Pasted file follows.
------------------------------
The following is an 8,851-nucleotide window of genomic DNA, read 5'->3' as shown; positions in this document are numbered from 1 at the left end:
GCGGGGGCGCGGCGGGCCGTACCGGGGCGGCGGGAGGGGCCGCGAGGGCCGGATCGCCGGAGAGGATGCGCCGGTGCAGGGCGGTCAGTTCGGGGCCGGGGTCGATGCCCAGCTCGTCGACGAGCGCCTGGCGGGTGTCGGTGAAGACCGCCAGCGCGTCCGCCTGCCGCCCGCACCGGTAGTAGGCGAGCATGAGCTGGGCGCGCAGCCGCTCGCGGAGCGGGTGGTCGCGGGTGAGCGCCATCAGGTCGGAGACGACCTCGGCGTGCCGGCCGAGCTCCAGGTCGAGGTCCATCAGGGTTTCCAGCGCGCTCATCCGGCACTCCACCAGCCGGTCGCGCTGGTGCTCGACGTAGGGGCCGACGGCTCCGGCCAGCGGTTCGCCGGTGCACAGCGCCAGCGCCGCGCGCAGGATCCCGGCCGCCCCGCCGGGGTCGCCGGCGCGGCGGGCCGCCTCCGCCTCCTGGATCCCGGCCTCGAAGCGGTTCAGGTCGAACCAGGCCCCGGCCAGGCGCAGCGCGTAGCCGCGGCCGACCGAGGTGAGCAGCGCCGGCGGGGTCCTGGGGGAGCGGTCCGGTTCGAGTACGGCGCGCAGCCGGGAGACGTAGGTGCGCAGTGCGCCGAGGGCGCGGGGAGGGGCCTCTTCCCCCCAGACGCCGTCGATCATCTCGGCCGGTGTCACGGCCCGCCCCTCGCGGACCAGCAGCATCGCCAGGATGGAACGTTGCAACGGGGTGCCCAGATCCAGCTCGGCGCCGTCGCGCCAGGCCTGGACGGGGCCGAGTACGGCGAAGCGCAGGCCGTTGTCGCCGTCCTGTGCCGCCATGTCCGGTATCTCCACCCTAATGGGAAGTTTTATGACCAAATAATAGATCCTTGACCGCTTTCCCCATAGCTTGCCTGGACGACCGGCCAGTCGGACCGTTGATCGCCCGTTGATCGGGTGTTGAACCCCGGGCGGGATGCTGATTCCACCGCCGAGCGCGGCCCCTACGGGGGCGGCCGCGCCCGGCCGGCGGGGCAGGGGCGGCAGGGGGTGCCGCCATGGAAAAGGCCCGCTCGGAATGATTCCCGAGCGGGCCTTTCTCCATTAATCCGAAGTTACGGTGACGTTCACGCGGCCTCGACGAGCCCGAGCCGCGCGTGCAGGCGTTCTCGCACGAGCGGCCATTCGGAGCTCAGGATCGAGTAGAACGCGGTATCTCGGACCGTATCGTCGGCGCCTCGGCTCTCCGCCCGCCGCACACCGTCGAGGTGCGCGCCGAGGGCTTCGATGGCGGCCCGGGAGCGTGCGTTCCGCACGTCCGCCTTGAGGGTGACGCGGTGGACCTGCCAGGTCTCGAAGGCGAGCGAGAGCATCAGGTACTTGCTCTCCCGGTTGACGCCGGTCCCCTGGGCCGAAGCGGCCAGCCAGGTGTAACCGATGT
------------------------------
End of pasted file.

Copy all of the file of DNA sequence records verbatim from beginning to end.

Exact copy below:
The following is an 8,851-nucleotide window of genomic DNA, read 5'->3' as shown; positions in this document are numbered from 1 at the left end:
GCGGGGGCGCGGCGGGCCGTACCGGGGCGGCGGGAGGGGCCGCGAGGGCCGGATCGCCGGAGAGGATGCGCCGGTGCAGGGCGGTCAGTTCGGGGCCGGGGTCGATGCCCAGCTCGTCGACGAGCGCCTGGCGGGTGTCGGTGAAGACCGCCAGCGCGTCCGCCTGCCGCCCGCACCGGTAGTAGGCGAGCATGAGCTGGGCGCGCAGCCGCTCGCGGAGCGGGTGGTCGCGGGTGAGCGCCATCAGGTCGGAGACGACCTCGGCGTGCCGGCCGAGCTCCAGGTCGAGGTCCATCAGGGTTTCCAGCGCGCTCATCCGGCACTCCACCAGCCGGTCGCGCTGGTGCTCGACGTAGGGGCCGACGGCTCCGGCCAGCGGTTCGCCGGTGCACAGCGCCAGCGCCGCGCGCAGGATCCCGGCCGCCCCGCCGGGGTCGCCGGCGCGGCGGGCCGCCTCCGCCTCCTGGATCCCGGCCTCGAAGCGGTTCAGGTCGAACCAGGCCCCGGCCAGGCGCAGCGCGTAGCCGCGGCCGACCGAGGTGAGCAGCGCCGGCGGGGTCCTGGGGGAGCGGTCCGGTTCGAGTACGGCGCGCAGCCGGGAGACGTAGGTGCGCAGTGCGCCGAGGGCGCGGGGAGGGGCCTCTTCCCCCCAGACGCCGTCGATCATCTCGGCCGGTGTCACGGCCCGCCCCTCGCGGACCAGCAGCATCGCCAGGATGGAACGTTGCAACGGGGTGCCCAGATCCAGCTCGGCGCCGTCGCGCCAGGCCTGGACGGGGCCGAGTACGGCGAAGCGCAGGCCGTTGTCGCCGTCCTGTGCCGCCATGTCCGGTATCTCCACCCTAATGGGAAGTTTTATGACCAAATAATAGATCCTTGACCGCTTTCCCCATAGCTTGCCTGGACGACCGGCCAGTCGGACCGTTGATCGCCCGTTGATCGGGTGTTGAACCCCGGGCGGGATGCTGATTCCACCGCCGAGCGCGGCCCCTACGGGGGCGGCCGCGCCCGGCCGGCGGGGCAGGGGCGGCAGGGGGTGCCGCCATGGAAAAGGCCCGCTCGGAATGATTCCCGAGCGGGCCTTTCTCCATTAATCCGAAGTTACGGTGACGTTCACGCGGCCTCGACGAGCCCGAGCCGCGCGTGCAGGCGTTCTCGCACGAGCGGCCATTCGGAGCTCAGGATCGAGTAGAACGCGGTATCTCGGACCGTATCGTCGGCGCCTCGGCTCTCCGCCCGCCGCACACCGTCGAGGTGCGCGCCGAGGGCTTCGATGGCGGCCCGGGAGCGTGCGTTCCGCACGTCCGCCTTGAGGGTGACGCGGTGGACCTGCCAGGTCTCGAAGGCGAGCGAGAGCATCAGGTACTTGCTCTCCCGGTTGACGCCGGTCCCCTGGGCCGAAGCGGCCAGCCAGGTGTAACCGATGT